As mentioned previously, the Federal Sentencing Guidelines are advisory. A judge can decide to depart from the guidelines by fashioning a sentence that is either higher or lower than what is advised by the guidelines. These deviations are referred to as “departures” or “variances” of the guidelines. If a federal judge decides to depart from the advisory guidelines when fashioning a sentence, he or she must consider the maximum penalties allowed under the U.S. Code as well as the 7 Sentencing Factors of 18 U.S.C. § 3553(a). The 7 Sentencing Factors are:
- The nature and circumstances of the offense and the history and characteristics of the defendant
- The need for the sentence imposed to reflect the four primary purposes of sentencing (retribution, deterrence, incapacitation, and rehabilitation)
- The kinds of sentences available
- The sentencing range established through the application of the guidelines and the types of sentences available under the guidelines
- Any relevant "policy statements" promulgated by the Commission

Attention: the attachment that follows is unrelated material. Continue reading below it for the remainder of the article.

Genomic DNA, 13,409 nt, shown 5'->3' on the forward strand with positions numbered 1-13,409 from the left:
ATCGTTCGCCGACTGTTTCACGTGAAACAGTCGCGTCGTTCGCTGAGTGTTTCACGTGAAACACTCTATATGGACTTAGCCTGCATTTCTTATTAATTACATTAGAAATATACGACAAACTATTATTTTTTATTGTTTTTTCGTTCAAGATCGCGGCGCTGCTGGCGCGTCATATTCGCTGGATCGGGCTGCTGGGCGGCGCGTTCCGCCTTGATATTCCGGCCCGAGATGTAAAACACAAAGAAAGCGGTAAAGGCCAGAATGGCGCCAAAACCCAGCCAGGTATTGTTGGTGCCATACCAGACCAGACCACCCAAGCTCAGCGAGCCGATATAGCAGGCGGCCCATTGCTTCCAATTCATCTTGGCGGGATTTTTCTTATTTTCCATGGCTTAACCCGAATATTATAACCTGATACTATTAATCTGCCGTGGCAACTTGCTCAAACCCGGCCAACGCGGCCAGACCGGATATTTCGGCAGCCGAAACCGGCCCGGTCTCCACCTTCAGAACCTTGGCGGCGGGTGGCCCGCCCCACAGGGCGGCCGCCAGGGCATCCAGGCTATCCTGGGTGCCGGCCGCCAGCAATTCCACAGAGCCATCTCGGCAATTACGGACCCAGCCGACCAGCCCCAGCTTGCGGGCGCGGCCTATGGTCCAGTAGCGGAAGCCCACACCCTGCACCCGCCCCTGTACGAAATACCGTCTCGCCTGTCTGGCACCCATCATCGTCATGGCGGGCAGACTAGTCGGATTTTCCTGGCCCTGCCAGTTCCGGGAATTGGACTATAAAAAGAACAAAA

- The need to avoid unwarranted sentencing disparities among defendants with similar records who have been found guilty of similar conduct
- The need to provide restitution to any victims of the offense
An experienced federal defense attorney can petition the judge and the court to consider a factor that would result in a downward variance of the advisory sentence. Although the federal judge has the ultimate discretion in fashioning a federal sentence, a federal defense attorney who has intimate knowledge of the intricacies of the Federal Sentencing Guidelines is best suited to petition the court to come to a sentence that is in the best interest of the defendant.Schedule a Free Consultation Now